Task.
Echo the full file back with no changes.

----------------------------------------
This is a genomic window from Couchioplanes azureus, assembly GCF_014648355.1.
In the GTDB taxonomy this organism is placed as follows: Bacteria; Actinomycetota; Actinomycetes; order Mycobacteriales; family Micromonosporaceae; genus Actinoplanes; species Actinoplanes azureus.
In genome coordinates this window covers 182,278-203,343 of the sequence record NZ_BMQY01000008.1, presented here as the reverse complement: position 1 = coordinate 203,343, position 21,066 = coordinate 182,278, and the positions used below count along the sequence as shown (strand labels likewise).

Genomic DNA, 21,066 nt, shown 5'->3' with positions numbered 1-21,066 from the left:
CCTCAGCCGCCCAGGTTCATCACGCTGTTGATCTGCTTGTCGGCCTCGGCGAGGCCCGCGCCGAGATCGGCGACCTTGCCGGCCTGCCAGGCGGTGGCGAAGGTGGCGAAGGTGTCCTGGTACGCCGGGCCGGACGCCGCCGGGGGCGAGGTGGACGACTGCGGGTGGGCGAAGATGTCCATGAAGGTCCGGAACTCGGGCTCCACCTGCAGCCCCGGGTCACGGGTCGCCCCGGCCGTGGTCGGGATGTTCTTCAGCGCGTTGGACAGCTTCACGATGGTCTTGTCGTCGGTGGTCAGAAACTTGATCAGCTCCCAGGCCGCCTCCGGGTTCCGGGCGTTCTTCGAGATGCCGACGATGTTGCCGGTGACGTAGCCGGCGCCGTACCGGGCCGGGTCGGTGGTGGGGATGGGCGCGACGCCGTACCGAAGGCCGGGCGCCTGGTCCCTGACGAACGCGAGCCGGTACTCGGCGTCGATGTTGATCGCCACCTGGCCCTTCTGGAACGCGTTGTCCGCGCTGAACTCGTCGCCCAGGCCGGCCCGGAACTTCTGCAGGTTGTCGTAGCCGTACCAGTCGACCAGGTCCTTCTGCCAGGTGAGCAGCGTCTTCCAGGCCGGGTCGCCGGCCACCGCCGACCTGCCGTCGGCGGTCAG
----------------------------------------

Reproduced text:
This is a genomic window from Couchioplanes azureus, assembly GCF_014648355.1.
In the GTDB taxonomy this organism is placed as follows: Bacteria; Actinomycetota; Actinomycetes; order Mycobacteriales; family Micromonosporaceae; genus Actinoplanes; species Actinoplanes azureus.
In genome coordinates this window covers 182,278-203,343 of the sequence record NZ_BMQY01000008.1, presented here as the reverse complement: position 1 = coordinate 203,343, position 21,066 = coordinate 182,278, and the positions used below count along the sequence as shown (strand labels likewise).

Genomic DNA, 21,066 nt, shown 5'->3' with positions numbered 1-21,066 from the left:
CCTCAGCCGCCCAGGTTCATCACGCTGTTGATCTGCTTGTCGGCCTCGGCGAGGCCCGCGCCGAGATCGGCGACCTTGCCGGCCTGCCAGGCGGTGGCGAAGGTGGCGAAGGTGTCCTGGTACGCCGGGCCGGACGCCGCCGGGGGCGAGGTGGACGACTGCGGGTGGGCGAAGATGTCCATGAAGGTCCGGAACTCGGGCTCCACCTGCAGCCCCGGGTCACGGGTCGCCCCGGCCGTGGTCGGGATGTTCTTCAGCGCGTTGGACAGCTTCACGATGGTCTTGTCGTCGGTGGTCAGAAACTTGATCAGCTCCCAGGCCGCCTCCGGGTTCCGGGCGTTCTTCGAGATGCCGACGATGTTGCCGGTGACGTAGCCGGCGCCGTACCGGGCCGGGTCGGTGGTGGGGATGGGCGCGACGCCGTACCGAAGGCCGGGCGCCTGGTCCCTGACGAACGCGAGCCGGTACTCGGCGTCGATGTTGATCGCCACCTGGCCCTTCTGGAACGCGTTGTCCGCGCTGAACTCGTCGCCCAGGCCGGCCCGGAACTTCTGCAGGTTGTCGTAGCCGTACCAGTCGACCAGGTCCTTCTGCCAGGTGAGCAGCGTCTTCCAGGCCGGGTCGCCGGCCACCGCCGACCTGCCGTCGGCGGTCAG